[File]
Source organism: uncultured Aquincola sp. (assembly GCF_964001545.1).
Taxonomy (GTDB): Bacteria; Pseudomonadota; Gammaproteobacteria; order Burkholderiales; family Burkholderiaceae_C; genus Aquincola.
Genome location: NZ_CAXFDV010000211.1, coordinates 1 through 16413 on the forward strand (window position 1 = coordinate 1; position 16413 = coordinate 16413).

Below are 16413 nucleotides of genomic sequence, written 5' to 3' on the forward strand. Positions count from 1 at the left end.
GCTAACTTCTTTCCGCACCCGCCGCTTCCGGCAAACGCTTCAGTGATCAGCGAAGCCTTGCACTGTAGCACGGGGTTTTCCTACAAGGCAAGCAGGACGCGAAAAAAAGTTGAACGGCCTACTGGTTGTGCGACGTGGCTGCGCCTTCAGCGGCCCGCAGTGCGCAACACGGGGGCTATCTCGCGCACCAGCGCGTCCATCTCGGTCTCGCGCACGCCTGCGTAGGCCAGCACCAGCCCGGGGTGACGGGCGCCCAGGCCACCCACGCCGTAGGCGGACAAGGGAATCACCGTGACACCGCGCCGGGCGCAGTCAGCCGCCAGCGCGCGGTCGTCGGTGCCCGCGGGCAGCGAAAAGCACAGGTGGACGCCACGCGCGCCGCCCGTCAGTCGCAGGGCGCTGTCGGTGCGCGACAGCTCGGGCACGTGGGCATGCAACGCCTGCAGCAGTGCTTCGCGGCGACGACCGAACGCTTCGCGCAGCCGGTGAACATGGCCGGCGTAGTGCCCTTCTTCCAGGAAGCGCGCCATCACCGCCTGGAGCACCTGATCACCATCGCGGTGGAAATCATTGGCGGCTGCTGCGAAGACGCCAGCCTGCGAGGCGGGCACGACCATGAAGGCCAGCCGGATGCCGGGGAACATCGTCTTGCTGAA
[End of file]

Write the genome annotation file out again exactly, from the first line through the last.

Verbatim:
Source organism: uncultured Aquincola sp. (assembly GCF_964001545.1).
Taxonomy (GTDB): Bacteria; Pseudomonadota; Gammaproteobacteria; order Burkholderiales; family Burkholderiaceae_C; genus Aquincola.
Genome location: NZ_CAXFDV010000211.1, coordinates 1 through 16413 on the forward strand (window position 1 = coordinate 1; position 16413 = coordinate 16413).

Below are 16413 nucleotides of genomic sequence, written 5' to 3' on the forward strand. Positions count from 1 at the left end.
GCTAACTTCTTTCCGCACCCGCCGCTTCCGGCAAACGCTTCAGTGATCAGCGAAGCCTTGCACTGTAGCACGGGGTTTTCCTACAAGGCAAGCAGGACGCGAAAAAAAGTTGAACGGCCTACTGGTTGTGCGACGTGGCTGCGCCTTCAGCGGCCCGCAGTGCGCAACACGGGGGCTATCTCGCGCACCAGCGCGTCCATCTCGGTCTCGCGCACGCCTGCGTAGGCCAGCACCAGCCCGGGGTGACGGGCGCCCAGGCCACCCACGCCGTAGGCGGACAAGGGAATCACCGTGACACCGCGCCGGGCGCAGTCAGCCGCCAGCGCGCGGTCGTCGGTGCCCGCGGGCAGCGAAAAGCACAGGTGGACGCCACGCGCGCCGCCCGTCAGTCGCAGGGCGCTGTCGGTGCGCGACAGCTCGGGCACGTGGGCATGCAACGCCTGCAGCAGTGCTTCGCGGCGACGACCGAACGCTTCGCGCAGCCGGTGAACATGGCCGGCGTAGTGCCCTTCTTCCAGGAAGCGCGCCATCACCGCCTGGAGCACCTGATCACCATCGCGGTGGAAATCATTGGCGGCTGCTGCGAAGACGCCAGCCTGCGAGGCGGGCACGACCATGAAGGCCAGCCGGATGCCGGGGAACATCGTCTTGCTGAA